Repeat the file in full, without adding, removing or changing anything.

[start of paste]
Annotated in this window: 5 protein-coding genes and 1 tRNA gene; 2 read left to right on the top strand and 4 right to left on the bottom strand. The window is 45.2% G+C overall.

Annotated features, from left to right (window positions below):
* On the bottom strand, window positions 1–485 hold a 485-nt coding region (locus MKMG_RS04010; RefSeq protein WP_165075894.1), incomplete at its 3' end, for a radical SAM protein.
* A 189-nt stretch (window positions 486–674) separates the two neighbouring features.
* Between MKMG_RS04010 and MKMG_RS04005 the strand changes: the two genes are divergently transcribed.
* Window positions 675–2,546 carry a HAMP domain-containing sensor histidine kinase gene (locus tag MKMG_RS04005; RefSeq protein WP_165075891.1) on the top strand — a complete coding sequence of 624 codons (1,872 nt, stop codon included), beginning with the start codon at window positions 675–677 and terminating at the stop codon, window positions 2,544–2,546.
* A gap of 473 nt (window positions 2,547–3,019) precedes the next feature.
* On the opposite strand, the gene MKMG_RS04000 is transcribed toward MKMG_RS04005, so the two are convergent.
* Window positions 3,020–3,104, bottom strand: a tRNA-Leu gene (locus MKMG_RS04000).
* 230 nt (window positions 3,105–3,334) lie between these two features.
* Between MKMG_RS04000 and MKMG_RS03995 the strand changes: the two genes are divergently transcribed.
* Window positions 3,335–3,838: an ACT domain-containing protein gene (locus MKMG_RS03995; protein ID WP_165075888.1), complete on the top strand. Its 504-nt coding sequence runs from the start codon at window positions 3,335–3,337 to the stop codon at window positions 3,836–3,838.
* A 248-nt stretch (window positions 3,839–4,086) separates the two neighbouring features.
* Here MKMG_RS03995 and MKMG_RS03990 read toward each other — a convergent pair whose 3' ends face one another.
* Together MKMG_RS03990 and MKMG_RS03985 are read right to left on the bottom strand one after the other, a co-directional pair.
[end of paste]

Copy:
Annotated in this window: 5 protein-coding genes and 1 tRNA gene; 2 read left to right on the top strand and 4 right to left on the bottom strand. The window is 45.2% G+C overall.

Annotated features, from left to right (window positions below):
* On the bottom strand, window positions 1–485 hold a 485-nt coding region (locus MKMG_RS04010; RefSeq protein WP_165075894.1), incomplete at its 3' end, for a radical SAM protein.
* A 189-nt stretch (window positions 486–674) separates the two neighbouring features.
* Between MKMG_RS04010 and MKMG_RS04005 the strand changes: the two genes are divergently transcribed.
* Window positions 675–2,546 carry a HAMP domain-containing sensor histidine kinase gene (locus tag MKMG_RS04005; RefSeq protein WP_165075891.1) on the top strand — a complete coding sequence of 624 codons (1,872 nt, stop codon included), beginning with the start codon at window positions 675–677 and terminating at the stop codon, window positions 2,544–2,546.
* A gap of 473 nt (window positions 2,547–3,019) precedes the next feature.
* On the opposite strand, the gene MKMG_RS04000 is transcribed toward MKMG_RS04005, so the two are convergent.
* Window positions 3,020–3,104, bottom strand: a tRNA-Leu gene (locus MKMG_RS04000).
* 230 nt (window positions 3,105–3,334) lie between these two features.
* Between MKMG_RS04000 and MKMG_RS03995 the strand changes: the two genes are divergently transcribed.
* Window positions 3,335–3,838: an ACT domain-containing protein gene (locus MKMG_RS03995; protein ID WP_165075888.1), complete on the top strand. Its 504-nt coding sequence runs from the start codon at window positions 3,335–3,337 to the stop codon at window positions 3,836–3,838.
* A 248-nt stretch (window positions 3,839–4,086) separates the two neighbouring features.
* Here MKMG_RS03995 and MKMG_RS03990 read toward each other — a convergent pair whose 3' ends face one another.
* Together MKMG_RS03990 and MKMG_RS03985 are read right to left on the bottom strand one after the other, a co-directional pair.